A newscaster, Howard Beale (Peter Finch) tells everyone on primetime news that he’s going to kill himself in a week. He’s fired but then immediately rehired because he sparks a spike in that stations ratings. Obviously suffering a mental breakdown, and slowly degenerating in cognition, the network execs see nothing but profits and give him his own show as a “present-day prophet” that becomes phenomenally successful. At the same time Diana Christensen (Faye Dunaway) uses everything in her power to take over the news department and make Beale’s program as profitable as possible. She’s kind of like a greedy villain you’d expect to have in Bugs Bunny cartoons with money signs in her animated eyes as she sets her sights on anything. That which doesn’t make her money gets kicked to the side. She’s a villain, but a very human and real one. And she also steals every scene she’s in, which you might think is hard to do with an off-their-rocker character like Howard Beale but they don’t ever actually share the screen together for some odd reason.
This movie is as slow-paced as you’d expect from a movie made in the 70s, but it’s a pacing that works for it, it creates this feeling of a slow-burn as the Howard Beale show grows into something off-the-wall. A news show marketed only for the entertainment value. And it shows that the execs of any corporation don’t care at all about the people working for them. All they care about is their own greed, and if you can’t feed that greed, they kick you to the curb. I really like Faye Dunaway in this movie because of that. She watches herself becoming the monster she is and tries to get the most human character in the movie, Max Schumacher (William Holden) to be with her and love her, if only to hold onto the last shred of her own humanity before she gives everything of herself for the television network she works for.
This movie is a work of art. It’s meta at points, dramatic in parts, kind of comedic throughout, and cynical as all hell but in a good way. It’s totally unique, though some might consider TV to be dying as a medium the essence of this story is timeless. It shows what happens when endless consumerism by the public is matched by corporate greed which doesn’t care about the people it tramples as it tries desperately to generate more money.
Truthfully, when I was first starting to go through this list I was hoping that every single entry would be just as powerful and poignant as this movie is. Of course then I saw that things like Avatar was on there and it was like, “oh, I guess not…” It’s like I said in an earlier article, that perfect movies are pretty rare. I mean, they aren’t completely uncommon and we maybe get one once a year if we’re lucky (sometimes more in particular good years). I think we’ll need a lot more years of movie history before we have 1,001 movies of them to fill up a list with.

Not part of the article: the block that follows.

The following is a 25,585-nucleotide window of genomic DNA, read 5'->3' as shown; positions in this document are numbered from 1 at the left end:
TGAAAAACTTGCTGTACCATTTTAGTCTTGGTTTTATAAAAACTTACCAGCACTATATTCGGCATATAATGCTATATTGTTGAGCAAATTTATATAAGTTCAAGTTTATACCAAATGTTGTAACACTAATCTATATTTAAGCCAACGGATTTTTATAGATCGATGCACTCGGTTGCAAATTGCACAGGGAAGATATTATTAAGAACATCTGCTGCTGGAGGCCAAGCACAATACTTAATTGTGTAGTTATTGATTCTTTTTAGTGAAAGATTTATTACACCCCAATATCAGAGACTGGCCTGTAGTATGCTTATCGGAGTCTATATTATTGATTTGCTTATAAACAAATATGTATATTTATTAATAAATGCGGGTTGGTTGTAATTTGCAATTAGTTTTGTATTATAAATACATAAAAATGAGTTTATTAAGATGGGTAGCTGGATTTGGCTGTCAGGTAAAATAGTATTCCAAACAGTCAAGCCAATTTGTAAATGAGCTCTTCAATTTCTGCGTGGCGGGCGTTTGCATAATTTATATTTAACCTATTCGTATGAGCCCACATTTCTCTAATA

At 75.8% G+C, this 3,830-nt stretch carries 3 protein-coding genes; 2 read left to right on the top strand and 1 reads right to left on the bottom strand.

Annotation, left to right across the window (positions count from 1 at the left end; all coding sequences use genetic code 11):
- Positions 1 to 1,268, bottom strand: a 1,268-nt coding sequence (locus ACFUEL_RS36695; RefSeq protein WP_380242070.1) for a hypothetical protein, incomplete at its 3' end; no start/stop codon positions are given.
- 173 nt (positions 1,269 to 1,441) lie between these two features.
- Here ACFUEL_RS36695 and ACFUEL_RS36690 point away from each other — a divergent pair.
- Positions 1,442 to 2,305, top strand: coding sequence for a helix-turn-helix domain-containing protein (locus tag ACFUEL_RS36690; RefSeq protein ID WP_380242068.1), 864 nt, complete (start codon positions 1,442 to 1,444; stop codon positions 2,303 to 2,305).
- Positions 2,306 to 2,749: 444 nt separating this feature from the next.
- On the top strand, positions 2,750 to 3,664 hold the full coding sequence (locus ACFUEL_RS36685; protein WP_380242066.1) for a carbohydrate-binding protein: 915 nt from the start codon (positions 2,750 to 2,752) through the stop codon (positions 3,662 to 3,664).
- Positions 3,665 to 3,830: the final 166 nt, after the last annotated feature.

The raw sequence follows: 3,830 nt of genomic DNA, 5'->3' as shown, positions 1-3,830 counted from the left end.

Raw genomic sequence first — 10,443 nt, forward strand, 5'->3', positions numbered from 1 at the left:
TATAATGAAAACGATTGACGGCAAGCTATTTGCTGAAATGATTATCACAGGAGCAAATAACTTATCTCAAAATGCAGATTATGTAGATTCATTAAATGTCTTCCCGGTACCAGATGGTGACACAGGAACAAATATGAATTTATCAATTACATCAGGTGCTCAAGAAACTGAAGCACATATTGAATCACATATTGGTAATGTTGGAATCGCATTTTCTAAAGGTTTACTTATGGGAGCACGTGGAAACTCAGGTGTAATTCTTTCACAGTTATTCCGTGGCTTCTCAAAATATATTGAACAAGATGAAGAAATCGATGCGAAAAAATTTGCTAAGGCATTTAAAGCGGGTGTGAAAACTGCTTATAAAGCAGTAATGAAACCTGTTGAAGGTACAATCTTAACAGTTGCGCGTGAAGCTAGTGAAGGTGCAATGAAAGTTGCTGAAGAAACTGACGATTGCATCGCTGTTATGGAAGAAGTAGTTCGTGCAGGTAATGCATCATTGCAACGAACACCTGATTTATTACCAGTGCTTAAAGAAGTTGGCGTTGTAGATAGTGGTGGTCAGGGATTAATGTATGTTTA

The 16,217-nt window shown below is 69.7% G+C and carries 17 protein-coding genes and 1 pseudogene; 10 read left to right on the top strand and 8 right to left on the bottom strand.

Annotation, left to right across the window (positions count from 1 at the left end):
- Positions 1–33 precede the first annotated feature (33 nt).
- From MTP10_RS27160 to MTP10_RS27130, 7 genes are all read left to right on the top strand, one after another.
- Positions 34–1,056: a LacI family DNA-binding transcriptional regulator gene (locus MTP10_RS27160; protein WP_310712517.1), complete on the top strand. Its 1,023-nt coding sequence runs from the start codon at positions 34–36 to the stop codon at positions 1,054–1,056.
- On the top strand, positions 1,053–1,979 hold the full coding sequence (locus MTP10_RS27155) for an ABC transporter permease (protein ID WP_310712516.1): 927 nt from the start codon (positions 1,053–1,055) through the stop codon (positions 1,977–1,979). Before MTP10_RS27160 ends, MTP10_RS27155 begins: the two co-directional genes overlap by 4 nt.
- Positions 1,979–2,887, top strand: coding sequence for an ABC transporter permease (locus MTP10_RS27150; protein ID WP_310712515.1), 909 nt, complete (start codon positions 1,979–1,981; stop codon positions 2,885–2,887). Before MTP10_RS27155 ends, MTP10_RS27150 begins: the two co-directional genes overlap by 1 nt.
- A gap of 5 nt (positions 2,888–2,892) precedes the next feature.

I thought I’d talk about some of the qualities of what I think makes a movie perfect. For one, they are works of art, and as most works of art they are timeless. They can be watched from that point on you will be able to watch it and enjoy it. Even though this movie is about a medium which isn’t quite the powerhouse it once was, it tells a story of how unbiased expansionism can turn every person into a product, slavery in its own right.
Each scene in a perfect movie tells a story. You can experience just that scene, and you would get sense of the movie it’s from but also feel as if you’d experienced a story as a whole with a complete beginning, middle, and end just as that scene. Take any sequence in this movie, or Inglourious Basterds, or Back to the Future, and you would get this sense without having to watch any other scene in the film.
As a third thing, it’s something I said in a previous article, that it’s a “movie that’s interesting or entertaining throughout with no mistakes.” It’s a lot harder than it should be because making a movie is a group effort, no matter what it is. If everyone is on board with the project enough, whether because they believe in it that much, they’re being paid enough, or they’re just damn good at their job, and that somehow everyone involved, from the actors, directors, and producers, to the cinematographer, composer, and the editor, to the hairstylists and the props people, all collaborate and create what is a movie without any faults. Oh, you also need a good script. Can’t make a good movie with a bad script, that’s rule number 1.
There’s more than that, and some of it is on a movie-by-movie basis, but I would say those three qualities are shared by all movies I would consider perfect.
Why you should watch it before you die: There’s really nothing else quite like it.
10+: This movie is perfect, especially because of the hairstylings.